Interestingly, in the marketing copy for Irwin Schiff's book, The Biggest Con, it says of the book, "It will convince you that most American ‘economists' don't know what they are talking about - which is why this country is in such deep economic and financial trouble. It provides irrefutable proof of how the federal government has been continually undermining the American economy and forcing a lower standard of living on us all." This sounds a lot like the recent statements of his son Peter yet the father's book was published back in 1977! (You know the expression about the apple not falling far from the tree...)
Before I get to Peter Schiff's more recent predictions, I was able to track down some of his older ones. I always enjoy doing this for prognosticators like Schiff who claim as he did to U.S. News last year that, "The reality is I don't think I've been wrong on anything," in reference to his predictions over the past decade. Let's take a look at that bold claim.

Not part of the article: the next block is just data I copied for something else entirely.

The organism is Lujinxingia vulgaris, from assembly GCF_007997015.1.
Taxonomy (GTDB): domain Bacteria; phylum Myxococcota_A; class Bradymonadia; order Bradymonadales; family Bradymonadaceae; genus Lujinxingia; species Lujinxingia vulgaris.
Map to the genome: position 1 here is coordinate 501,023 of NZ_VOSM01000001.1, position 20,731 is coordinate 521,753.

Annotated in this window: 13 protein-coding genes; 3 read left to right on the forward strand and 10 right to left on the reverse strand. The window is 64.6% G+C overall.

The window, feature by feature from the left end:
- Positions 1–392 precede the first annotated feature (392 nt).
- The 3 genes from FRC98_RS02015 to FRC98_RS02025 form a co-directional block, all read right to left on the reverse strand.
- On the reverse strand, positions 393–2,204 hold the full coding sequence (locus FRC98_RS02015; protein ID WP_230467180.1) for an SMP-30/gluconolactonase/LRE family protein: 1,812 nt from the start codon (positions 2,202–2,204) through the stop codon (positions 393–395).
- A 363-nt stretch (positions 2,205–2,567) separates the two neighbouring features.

The Same Old Song
Thanks to the wonders of video technology, we have an accurate record of Schiff's views from this 2002 television interview. What is notable here is that in this 2002 interview, Schiff was saying nearly the same exact things that he did during 2008 and in his recent interview with me.
At the time of this 2002 interview, the U.S. stock market had already suffered steep losses and the economy was in recession. The highlights of Schiff's predictions: he saw substantial downside over the next couple of years for the stock market. He predicted that the Dow, which was around 10,000 at the time, would plummet to between 2,000 and 4,000 and he even went so far as to say that the Dow might fall below 2,000. He expected the NASDAQ to drop to 500 from its then level of 1,700. He also said that the dollar was going to fall sharply and interest rates were going to go through the roof accompanied by dramatic inflation.
On all of these counts, Schiff wasn't just wrong but ended up being hugely wrong.
And i have pointed out repeatedly S&L WILL NOT acknowledge all the wrong predictions that Mr. Schiff has made.
That is THE defintion of an ideologue.
You are a fool. I posted this earlier COMPLETE with the what comes AFTER the last line YOU didn't include LMFAO.
Originally Posted by Havakasha
ARE YOU SERIOUS? Are you trying to HIDE the rest of it????
Holy $hit, this is hilarious.
Technically, it is still 2011 so predictions for 2011 cannot be wrong as you suggest. What a pitiful fool you are. Stick to it. It's suits you well.
Originally Posted by Havakasha